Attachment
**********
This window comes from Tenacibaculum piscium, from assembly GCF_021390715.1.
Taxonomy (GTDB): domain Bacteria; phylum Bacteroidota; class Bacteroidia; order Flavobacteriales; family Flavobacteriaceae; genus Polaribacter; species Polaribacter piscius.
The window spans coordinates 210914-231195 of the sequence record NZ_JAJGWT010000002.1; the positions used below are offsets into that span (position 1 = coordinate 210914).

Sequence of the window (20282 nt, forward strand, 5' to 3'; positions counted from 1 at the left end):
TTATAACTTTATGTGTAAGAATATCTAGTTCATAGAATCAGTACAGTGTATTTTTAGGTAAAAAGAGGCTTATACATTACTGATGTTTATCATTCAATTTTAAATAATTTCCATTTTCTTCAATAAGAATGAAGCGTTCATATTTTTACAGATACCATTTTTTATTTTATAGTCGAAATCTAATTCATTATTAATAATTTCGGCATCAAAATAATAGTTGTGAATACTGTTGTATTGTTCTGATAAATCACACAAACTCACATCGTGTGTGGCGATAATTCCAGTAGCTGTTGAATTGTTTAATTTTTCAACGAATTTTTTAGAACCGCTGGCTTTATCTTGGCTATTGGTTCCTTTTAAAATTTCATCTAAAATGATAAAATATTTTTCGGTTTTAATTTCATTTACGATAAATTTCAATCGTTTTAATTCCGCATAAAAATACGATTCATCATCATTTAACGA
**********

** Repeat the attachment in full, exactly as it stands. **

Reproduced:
This window comes from Tenacibaculum piscium, from assembly GCF_021390715.1.
Taxonomy (GTDB): domain Bacteria; phylum Bacteroidota; class Bacteroidia; order Flavobacteriales; family Flavobacteriaceae; genus Polaribacter; species Polaribacter piscius.
The window spans coordinates 210914-231195 of the sequence record NZ_JAJGWT010000002.1; the positions used below are offsets into that span (position 1 = coordinate 210914).

Sequence of the window (20282 nt, forward strand, 5' to 3'; positions counted from 1 at the left end):
TTATAACTTTATGTGTAAGAATATCTAGTTCATAGAATCAGTACAGTGTATTTTTAGGTAAAAAGAGGCTTATACATTACTGATGTTTATCATTCAATTTTAAATAATTTCCATTTTCTTCAATAAGAATGAAGCGTTCATATTTTTACAGATACCATTTTTTATTTTATAGTCGAAATCTAATTCATTATTAATAATTTCGGCATCAAAATAATAGTTGTGAATACTGTTGTATTGTTCTGATAAATCACACAAACTCACATCGTGTGTGGCGATAATTCCAGTAGCTGTTGAATTGTTTAATTTTTCAACGAATTTTTTAGAACCGCTGGCTTTATCTTGGCTATTGGTTCCTTTTAAAATTTCATCTAAAATGATAAAATATTTTTCGGTTTTAATTTCATTTACGATAAATTTCAATCGTTTTAATTCCGCATAAAAATACGATTCATCATCATTTAACGA